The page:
Build Features in CMake

Different compilation and linking flags affect how source code and libraries are compiled. Boost's build system abstracts some of these properties into specific features of the build, which indicate (at a high level) what options are being used, e.g., multi-threaded, release-mode, shared libraries, etc. Each feature brings with it certain compilation options (which vary from one compiler to the next) that need to be used when building that variant. For example, on Unix systems, one often must link against the pthread library for multi-threaded programs and libraries, which requires the addition of the -lpthread flag to the link line. The features feature of the build system encapsulates this knowledge.

A library built with a given set of features is called a library variant. For example, we could have a multi-threaded release variant of a shared library, which would be built with all of the options needed to support multi-threading, optimization, elimination of debugging symbols, and for building a shared library. Each variant of a library is given a unique name based on the features in that variant, so that one can readily identify the library, for example, is the multi-threaded, debug version of the shared library for Boost.Signals on a typical Linux system. The Boost Getting Started guide describes the library naming conventions used for the variants.

This page describes each of the featues supported by Boost.Build, and the default variants that are built for each platform.


The CMake-based build system for Boost supports the following features.

The STATIC feature identifies static builds of libraries, i.e., a .lib (library) file on Microsoft Windows or a .a (archive) file on Unix systems.
The SHARED feature identifies shared builds of libraries, i.e., a .dll (dynamically linked library) file on Microsoft Windows or a .so(shared object) or .dylib (dynamic library) file on Unix systems. In some cases, SHARED variants actually refer to "modules", which are a special kind of shared library on some systems (e.g., Mac OS X).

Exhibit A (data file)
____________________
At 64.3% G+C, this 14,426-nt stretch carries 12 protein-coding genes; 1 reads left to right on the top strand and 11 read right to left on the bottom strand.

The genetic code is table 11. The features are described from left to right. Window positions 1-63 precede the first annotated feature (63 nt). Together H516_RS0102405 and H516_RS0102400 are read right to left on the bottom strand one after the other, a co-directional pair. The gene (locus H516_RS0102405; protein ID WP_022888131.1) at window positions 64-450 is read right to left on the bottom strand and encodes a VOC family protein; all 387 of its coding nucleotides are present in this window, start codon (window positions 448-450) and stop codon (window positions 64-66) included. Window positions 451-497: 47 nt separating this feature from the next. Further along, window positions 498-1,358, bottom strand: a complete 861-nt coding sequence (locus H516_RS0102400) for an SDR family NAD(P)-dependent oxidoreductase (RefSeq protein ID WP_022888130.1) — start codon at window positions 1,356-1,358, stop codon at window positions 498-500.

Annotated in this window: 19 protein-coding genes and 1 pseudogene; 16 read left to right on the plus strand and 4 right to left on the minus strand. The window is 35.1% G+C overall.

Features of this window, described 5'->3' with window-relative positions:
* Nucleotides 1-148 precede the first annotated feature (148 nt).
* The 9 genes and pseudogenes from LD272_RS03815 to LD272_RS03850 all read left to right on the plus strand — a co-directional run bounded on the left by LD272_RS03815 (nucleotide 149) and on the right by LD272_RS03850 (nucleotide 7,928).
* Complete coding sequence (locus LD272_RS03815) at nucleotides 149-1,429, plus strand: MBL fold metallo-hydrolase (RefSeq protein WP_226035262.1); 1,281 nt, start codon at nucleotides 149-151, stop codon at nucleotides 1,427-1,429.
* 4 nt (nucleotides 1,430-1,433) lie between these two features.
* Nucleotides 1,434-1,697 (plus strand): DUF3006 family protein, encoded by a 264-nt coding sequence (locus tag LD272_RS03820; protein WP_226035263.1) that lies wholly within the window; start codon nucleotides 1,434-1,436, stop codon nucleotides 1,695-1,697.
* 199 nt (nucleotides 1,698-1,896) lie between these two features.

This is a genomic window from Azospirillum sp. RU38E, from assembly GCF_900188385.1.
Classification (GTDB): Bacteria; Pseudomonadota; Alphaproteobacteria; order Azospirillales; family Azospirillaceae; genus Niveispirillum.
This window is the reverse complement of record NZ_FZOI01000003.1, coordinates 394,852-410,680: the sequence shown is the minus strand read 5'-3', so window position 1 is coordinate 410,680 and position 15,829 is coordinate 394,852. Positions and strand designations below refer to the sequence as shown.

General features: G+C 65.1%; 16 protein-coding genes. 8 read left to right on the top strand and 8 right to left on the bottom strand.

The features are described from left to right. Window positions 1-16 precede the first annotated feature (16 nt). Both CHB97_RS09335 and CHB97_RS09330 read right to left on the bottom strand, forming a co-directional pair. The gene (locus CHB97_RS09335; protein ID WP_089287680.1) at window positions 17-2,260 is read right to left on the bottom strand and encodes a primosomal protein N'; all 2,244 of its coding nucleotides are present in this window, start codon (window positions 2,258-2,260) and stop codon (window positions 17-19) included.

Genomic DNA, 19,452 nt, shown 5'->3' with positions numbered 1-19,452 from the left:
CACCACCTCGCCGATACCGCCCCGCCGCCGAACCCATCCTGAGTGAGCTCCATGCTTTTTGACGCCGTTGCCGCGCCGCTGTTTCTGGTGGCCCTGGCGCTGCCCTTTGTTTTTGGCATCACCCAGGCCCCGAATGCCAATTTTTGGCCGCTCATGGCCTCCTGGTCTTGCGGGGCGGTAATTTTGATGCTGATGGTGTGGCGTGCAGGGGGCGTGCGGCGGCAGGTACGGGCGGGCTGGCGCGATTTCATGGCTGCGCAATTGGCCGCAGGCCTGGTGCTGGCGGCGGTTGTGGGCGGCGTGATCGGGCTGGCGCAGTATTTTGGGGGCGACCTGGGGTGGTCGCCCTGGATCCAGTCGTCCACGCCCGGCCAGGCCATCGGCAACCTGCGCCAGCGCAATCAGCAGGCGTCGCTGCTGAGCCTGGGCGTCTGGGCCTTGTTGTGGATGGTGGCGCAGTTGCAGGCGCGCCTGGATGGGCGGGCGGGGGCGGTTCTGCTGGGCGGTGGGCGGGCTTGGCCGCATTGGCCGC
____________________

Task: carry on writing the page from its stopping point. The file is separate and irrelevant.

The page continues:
The DEBUG feature identifies builds of libraries that retain complete debugging information and prohibit optimization, making these builds far easier to use for debugging programs.
The RELEASE feature identifies builds of libraries that use full optimization and eliminate extraneous information such as debug symbols, resulting in builds of libraries that are typically much smaller than (and execute faster than) their debug library counterparts.
The SINGLE_THREADED feature identifies builds of libraries that assume that the program using them is single-threaded. These libraries typically avoid costly atomic operations or locks, and make use of no multi-threaded features.
The MULTI_THREADED feature identifies builds of libraries that assume that the program using them is multi-threaded. These libraries may introduce additional code (relative to their single-threaded variants) that improves the behavior of the library in a multi-threade context, often at the cost of single-thread performance.